Dorian Electra is part of a whole new wave of artists currently changing the game.
Being gender-fluid has influenced their work in music videos that continue to be a big component to Electra's art. Through this work, viewers are only entertained and educated on philosophies from the economist Friedrich Hayek, the futurist Ray Kurzweil and theorist Steven Horwitz. Other stimulating topics have been covered over the course of their career with songs such as "Ode to the Clitoris" and "The History of Vibrators."
Chicago drag queens Imp Queen, The Vixen and Lucy Stoole, among others, have been featured prominently in Electra's videos. Many of their videos have been screened at LGBT film festivals around the world to critical acclaim.
Not only did Electra tour with Charli XCX recently, but they also performed on the track "Femmebot," with Mykki Blanco, on the mixtape Pop 2.
Flamboyant, Electra's debut album, was released in 2019, and included catchy bops like the memorable "Daddy Like" as well as "Adam & Steve."
Electra chatted about their career backstage at a recent sold-out Subterranean show in Bucktown.
Windy City Times: A diverse crowd is lined up outside for your show!
Dorian Electra: I haven't seen them yet, but I am always so in love with all the crowds that come to my shows. It's always a positive energy. That is what I always want to encourage, an inclusive, fun vibe.
WCT: Even the bathrooms are welcoming.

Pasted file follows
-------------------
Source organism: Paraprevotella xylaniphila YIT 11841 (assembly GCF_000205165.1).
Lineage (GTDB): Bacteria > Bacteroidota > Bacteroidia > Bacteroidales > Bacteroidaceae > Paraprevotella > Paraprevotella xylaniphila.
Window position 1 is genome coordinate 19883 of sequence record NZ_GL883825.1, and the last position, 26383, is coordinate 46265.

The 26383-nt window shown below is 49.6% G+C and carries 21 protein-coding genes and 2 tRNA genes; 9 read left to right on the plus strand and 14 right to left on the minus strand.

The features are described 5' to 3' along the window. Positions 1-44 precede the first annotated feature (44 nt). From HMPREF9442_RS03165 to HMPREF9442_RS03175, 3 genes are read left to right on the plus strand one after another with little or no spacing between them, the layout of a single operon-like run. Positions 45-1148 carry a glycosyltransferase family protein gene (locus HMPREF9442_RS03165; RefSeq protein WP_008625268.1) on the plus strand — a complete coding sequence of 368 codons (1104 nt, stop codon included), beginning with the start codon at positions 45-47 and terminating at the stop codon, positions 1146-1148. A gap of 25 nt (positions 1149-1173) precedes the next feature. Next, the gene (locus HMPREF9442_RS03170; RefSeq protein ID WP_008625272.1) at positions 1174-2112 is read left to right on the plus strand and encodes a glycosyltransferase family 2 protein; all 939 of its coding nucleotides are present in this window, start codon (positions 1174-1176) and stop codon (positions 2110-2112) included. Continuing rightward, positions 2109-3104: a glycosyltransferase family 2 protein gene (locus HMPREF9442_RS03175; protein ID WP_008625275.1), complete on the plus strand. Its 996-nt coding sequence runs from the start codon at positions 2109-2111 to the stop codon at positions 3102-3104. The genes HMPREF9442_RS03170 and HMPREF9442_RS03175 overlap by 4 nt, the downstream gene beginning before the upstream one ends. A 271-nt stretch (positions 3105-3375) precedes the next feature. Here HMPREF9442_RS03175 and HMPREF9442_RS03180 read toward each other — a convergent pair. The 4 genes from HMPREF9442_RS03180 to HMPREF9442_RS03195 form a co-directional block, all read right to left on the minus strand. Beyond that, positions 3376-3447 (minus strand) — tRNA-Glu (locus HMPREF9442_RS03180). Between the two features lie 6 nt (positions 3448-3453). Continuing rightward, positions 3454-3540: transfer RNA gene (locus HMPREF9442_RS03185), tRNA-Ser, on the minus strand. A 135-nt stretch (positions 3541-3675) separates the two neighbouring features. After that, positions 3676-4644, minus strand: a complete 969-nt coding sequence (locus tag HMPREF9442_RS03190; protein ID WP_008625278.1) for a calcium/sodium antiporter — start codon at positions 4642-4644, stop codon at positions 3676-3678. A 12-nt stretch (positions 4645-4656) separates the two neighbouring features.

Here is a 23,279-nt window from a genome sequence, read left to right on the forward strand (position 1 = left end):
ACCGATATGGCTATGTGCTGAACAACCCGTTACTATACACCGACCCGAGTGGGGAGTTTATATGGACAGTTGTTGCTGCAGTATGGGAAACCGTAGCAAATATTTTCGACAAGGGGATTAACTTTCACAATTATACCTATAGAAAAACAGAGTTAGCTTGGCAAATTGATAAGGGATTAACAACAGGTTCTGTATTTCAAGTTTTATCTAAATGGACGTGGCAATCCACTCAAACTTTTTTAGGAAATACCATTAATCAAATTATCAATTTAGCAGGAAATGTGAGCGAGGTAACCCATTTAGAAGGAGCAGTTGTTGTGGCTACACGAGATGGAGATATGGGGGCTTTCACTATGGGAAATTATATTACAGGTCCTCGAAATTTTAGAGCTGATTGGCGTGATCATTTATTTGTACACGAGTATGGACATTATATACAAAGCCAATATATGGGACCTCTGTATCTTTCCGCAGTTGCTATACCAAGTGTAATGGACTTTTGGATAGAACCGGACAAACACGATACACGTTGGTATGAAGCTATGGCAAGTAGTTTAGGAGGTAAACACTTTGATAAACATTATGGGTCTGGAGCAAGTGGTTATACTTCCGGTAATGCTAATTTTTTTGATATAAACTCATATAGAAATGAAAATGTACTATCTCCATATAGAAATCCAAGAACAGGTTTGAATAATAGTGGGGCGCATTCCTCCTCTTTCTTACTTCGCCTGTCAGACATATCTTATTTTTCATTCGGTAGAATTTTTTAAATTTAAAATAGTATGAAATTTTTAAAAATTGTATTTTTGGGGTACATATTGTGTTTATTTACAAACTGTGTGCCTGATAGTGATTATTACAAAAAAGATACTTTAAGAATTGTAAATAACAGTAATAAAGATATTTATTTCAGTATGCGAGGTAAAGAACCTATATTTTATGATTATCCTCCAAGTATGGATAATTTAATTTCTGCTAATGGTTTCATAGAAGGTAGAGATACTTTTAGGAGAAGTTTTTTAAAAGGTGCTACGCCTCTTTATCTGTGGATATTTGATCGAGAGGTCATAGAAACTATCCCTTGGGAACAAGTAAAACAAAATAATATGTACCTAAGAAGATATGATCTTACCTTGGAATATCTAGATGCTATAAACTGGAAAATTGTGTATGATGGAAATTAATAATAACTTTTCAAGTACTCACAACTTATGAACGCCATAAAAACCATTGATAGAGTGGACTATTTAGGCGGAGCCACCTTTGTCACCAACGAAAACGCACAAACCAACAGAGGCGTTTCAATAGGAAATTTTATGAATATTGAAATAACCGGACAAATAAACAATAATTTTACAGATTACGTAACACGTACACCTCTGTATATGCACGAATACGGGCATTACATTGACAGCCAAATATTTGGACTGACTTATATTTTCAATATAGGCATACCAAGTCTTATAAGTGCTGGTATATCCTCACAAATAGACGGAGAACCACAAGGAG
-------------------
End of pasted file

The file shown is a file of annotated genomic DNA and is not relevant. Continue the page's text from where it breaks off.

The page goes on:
DE: Gender-neutral bathrooms are at all of my shows.
WCT: Tell our readers a little bit about yourself.
DE: I am from Houston, originally. I went to school in Chicago at Shimer College. I lived here four years. I would see shows here at Subterranean all the time. I have played shows as an opening act, but this is my first show headlining here.
WCT: Your name is actually Dorian Electra Fridkin Gomberg.
DE: Yes, my parents named me that. They are really cool people. My dad is actually here tonight. He came in from Austin and is very supportive.
WCT: Was it hard in Texas being different from everyone else?
DE: I was lucky because I was surrounded by a very nice, supportive community.
WCT: I noticed you are familiar with the drag scene in Chicago.
DE: Yes. We collaborated on a video for "2000 Years of Drag." It was part of a Refinery29 video series I did.
Chicago is super-special to me. I feel like that is where my queer family is.
WCT: You used local drag king Tenderoni for the video "VIP."
DE: Yes, Tenderoni is iconic and such a performer.
WCT: How did you wind up on tour with Charli XCX?
DE: We worked on a song together in 2017. We had done parties together. We did one in Chicago in 2018 called Femmebot Fantasy, which was based on our song "Femmebot." We had amazing, local queer performers. That was at Emporium Logan Square.
I came back in November to open for Charli and Allie X at House of Blues. We did an after party that night also.
WCT: Do you come up with the treatments on these creative videos? I believe you directed some.